January 11, 2013
Karen Hadden, Sustainable Energy & Economic Development (SEED) Coalition, 512-797-8481
Susan Dancer, South Texas Association for Responsible Energy, 361-588-2143
Austin, TX A fire that shot 50 foot flames into the air erupted January 8th in the main transformer at the South Texas Project site near Bay City, Texas, about 90 miles southwest of Houston. Reactor 2, which was out of commission for five winter months in 2011-2012, has not been operating since the fire.
The fire occurred just one week prior to a hearing on re-licensing the two South Texas Project reactors, which will be held January 15th from 2-5 pm and 7-10 pm at the Bay City Civic Center, 201 Seventh St.
“Nuclear reactor fires and explosions create serious safety risks, and are of great concern to those of us who live close by. While the South Texas Project fire was burning I found myself trying to decide which of our rescue ranch horses we could take if my family had to evacuate due to radioactive releases, and which we would have to leave behind,” said Susan Dancer, who lives 8 miles from the reactors.
“The two South Texas nuclear reactors have been here for decades but Matagorda County still has no full-time, paid fire department. Who knows how long it would take for Houston teams to arrive if needed. Meantime, plant managers have been busy cutting personnel in hopes of higher profits, instead of putting safety first.” The STP reactors are owned by NRG, Austin Energy and San Antonio’s CPS Energy.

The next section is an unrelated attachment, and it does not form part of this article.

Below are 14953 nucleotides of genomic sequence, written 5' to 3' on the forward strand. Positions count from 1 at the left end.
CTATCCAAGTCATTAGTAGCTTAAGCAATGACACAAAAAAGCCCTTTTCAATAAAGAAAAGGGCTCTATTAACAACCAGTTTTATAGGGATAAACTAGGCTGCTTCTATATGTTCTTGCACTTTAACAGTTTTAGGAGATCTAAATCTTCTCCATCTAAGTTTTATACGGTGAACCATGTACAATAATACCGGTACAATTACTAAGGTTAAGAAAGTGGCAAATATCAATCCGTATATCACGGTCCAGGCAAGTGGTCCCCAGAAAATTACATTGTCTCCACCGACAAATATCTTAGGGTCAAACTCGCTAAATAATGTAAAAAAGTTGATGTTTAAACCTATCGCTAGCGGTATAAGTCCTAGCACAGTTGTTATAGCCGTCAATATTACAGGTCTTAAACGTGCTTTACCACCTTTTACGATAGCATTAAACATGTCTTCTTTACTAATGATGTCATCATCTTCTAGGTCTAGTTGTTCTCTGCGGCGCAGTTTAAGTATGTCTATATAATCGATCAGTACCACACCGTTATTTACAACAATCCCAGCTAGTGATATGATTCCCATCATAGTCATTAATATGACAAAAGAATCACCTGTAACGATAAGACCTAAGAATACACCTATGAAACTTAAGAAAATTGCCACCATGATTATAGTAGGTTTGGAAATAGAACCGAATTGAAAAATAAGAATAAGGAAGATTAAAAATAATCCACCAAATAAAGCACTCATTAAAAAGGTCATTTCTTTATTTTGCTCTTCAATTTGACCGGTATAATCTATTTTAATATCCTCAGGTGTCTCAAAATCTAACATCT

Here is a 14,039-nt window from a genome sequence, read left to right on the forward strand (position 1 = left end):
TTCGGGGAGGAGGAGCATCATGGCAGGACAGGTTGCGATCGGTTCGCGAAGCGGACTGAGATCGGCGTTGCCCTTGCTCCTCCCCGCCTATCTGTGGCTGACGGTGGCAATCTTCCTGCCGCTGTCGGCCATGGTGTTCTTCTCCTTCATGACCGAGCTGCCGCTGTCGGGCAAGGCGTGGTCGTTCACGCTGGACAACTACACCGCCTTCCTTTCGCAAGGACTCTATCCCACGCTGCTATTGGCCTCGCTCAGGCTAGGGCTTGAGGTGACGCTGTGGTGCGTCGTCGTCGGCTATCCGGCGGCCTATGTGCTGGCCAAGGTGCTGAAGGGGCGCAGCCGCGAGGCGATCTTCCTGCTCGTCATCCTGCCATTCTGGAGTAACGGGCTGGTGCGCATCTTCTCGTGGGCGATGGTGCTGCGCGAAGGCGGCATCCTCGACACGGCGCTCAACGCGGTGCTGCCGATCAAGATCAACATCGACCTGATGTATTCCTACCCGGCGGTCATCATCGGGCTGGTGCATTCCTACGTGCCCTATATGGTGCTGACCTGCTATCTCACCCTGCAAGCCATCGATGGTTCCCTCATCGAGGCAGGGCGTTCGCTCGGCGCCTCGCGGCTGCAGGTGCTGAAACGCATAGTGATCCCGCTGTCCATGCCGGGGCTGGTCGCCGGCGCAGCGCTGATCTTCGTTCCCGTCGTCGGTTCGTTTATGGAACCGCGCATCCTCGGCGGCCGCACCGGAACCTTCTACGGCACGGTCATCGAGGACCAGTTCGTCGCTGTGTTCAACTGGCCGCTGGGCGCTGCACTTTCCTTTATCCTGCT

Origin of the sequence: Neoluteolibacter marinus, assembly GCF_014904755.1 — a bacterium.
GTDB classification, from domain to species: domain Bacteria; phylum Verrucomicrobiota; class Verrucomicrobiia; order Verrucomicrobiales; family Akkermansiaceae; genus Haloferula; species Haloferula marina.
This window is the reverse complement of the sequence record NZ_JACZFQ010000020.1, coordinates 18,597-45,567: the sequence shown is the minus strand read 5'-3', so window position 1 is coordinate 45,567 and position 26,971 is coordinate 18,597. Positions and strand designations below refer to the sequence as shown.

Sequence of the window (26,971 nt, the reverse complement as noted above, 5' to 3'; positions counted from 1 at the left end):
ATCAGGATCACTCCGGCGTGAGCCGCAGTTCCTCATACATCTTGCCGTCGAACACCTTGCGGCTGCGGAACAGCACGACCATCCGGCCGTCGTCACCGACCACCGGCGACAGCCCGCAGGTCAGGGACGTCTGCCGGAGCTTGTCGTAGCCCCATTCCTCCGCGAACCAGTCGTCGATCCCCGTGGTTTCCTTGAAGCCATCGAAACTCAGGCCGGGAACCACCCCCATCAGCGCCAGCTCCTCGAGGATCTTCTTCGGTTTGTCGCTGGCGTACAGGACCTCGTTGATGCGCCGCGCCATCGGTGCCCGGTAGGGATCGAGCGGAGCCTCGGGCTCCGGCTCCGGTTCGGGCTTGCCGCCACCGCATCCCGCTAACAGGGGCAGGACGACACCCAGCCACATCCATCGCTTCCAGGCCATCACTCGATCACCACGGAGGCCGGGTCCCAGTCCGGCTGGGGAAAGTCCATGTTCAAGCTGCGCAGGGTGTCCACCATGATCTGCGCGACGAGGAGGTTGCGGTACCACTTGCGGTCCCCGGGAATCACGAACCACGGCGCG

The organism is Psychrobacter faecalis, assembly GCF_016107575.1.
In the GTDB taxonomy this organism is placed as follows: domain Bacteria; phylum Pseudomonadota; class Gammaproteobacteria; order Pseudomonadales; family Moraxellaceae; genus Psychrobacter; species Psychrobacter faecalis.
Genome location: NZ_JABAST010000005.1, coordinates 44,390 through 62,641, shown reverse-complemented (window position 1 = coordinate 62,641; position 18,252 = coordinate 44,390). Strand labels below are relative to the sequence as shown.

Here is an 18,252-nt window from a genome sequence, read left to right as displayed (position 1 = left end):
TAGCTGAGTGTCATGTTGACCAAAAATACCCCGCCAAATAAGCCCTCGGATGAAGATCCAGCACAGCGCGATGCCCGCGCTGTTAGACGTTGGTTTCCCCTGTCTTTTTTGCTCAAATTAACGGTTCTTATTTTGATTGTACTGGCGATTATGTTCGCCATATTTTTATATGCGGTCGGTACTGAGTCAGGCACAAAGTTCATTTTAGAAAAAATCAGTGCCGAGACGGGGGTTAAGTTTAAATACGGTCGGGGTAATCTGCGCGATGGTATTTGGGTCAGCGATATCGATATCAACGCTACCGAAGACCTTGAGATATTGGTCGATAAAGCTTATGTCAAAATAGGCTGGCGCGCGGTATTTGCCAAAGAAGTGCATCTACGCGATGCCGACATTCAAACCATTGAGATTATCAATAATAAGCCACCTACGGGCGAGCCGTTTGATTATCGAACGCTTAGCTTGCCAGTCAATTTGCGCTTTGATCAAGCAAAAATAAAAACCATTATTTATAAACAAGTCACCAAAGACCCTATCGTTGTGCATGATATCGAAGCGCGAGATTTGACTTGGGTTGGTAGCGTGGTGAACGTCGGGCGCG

“Any nuclear reactor is at risk from fires, explosions, hurricanes, tornadoes, floods, earthquakes, lack of cooling water and terrorist attacks, as well as accidents due to human error and mechanical failure,” said Karen Hadden, Director of the Sustainable Energy and Economic Development (SEED) Coalition.
“This is like a used car deal – made fourteen years in advance. Why not wait until 2025 to see what shape the reactors are in before even considering re-licensing? The reactors, now 24 and 25 years old, are licensed to run 40 years – until 2027 and 2028. It’s time to plan for their replacement, not court disaster by giving aging reactors twenty additional years.”
The NRC Event report and hearing information are online at www.NukeFreeTexas.org.